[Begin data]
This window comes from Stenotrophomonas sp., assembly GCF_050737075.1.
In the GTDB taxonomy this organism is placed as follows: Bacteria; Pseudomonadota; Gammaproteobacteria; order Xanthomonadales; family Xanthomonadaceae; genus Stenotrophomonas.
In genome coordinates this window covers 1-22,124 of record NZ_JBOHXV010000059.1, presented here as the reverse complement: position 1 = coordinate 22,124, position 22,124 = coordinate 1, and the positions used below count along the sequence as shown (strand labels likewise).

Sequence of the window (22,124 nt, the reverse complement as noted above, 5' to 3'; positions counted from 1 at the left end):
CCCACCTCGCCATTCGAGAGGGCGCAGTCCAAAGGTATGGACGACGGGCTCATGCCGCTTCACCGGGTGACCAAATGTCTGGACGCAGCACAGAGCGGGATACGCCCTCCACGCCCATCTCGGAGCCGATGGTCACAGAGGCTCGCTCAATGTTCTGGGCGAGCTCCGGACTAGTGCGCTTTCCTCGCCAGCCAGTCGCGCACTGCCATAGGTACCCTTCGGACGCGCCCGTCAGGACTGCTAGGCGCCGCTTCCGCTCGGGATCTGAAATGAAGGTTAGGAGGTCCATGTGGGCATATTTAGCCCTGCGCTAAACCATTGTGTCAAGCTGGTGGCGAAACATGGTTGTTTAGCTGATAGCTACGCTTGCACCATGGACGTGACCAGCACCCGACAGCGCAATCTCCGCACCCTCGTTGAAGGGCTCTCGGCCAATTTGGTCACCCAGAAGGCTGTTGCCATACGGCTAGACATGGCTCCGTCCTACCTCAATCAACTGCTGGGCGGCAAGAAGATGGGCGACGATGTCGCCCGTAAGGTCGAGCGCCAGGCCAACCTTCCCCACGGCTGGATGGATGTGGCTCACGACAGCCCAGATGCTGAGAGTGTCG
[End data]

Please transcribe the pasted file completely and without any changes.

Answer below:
This window comes from Stenotrophomonas sp., assembly GCF_050737075.1.
In the GTDB taxonomy this organism is placed as follows: Bacteria; Pseudomonadota; Gammaproteobacteria; order Xanthomonadales; family Xanthomonadaceae; genus Stenotrophomonas.
In genome coordinates this window covers 1-22,124 of record NZ_JBOHXV010000059.1, presented here as the reverse complement: position 1 = coordinate 22,124, position 22,124 = coordinate 1, and the positions used below count along the sequence as shown (strand labels likewise).

Sequence of the window (22,124 nt, the reverse complement as noted above, 5' to 3'; positions counted from 1 at the left end):
CCCACCTCGCCATTCGAGAGGGCGCAGTCCAAAGGTATGGACGACGGGCTCATGCCGCTTCACCGGGTGACCAAATGTCTGGACGCAGCACAGAGCGGGATACGCCCTCCACGCCCATCTCGGAGCCGATGGTCACAGAGGCTCGCTCAATGTTCTGGGCGAGCTCCGGACTAGTGCGCTTTCCTCGCCAGCCAGTCGCGCACTGCCATAGGTACCCTTCGGACGCGCCCGTCAGGACTGCTAGGCGCCGCTTCCGCTCGGGATCTGAAATGAAGGTTAGGAGGTCCATGTGGGCATATTTAGCCCTGCGCTAAACCATTGTGTCAAGCTGGTGGCGAAACATGGTTGTTTAGCTGATAGCTACGCTTGCACCATGGACGTGACCAGCACCCGACAGCGCAATCTCCGCACCCTCGTTGAAGGGCTCTCGGCCAATTTGGTCACCCAGAAGGCTGTTGCCATACGGCTAGACATGGCTCCGTCCTACCTCAATCAACTGCTGGGCGGCAAGAAGATGGGCGACGATGTCGCCCGTAAGGTCGAGCGCCAGGCCAACCTTCCCCACGGCTGGATGGATGTGGCTCACGACAGCCCAGATGCTGAGAGTGTCG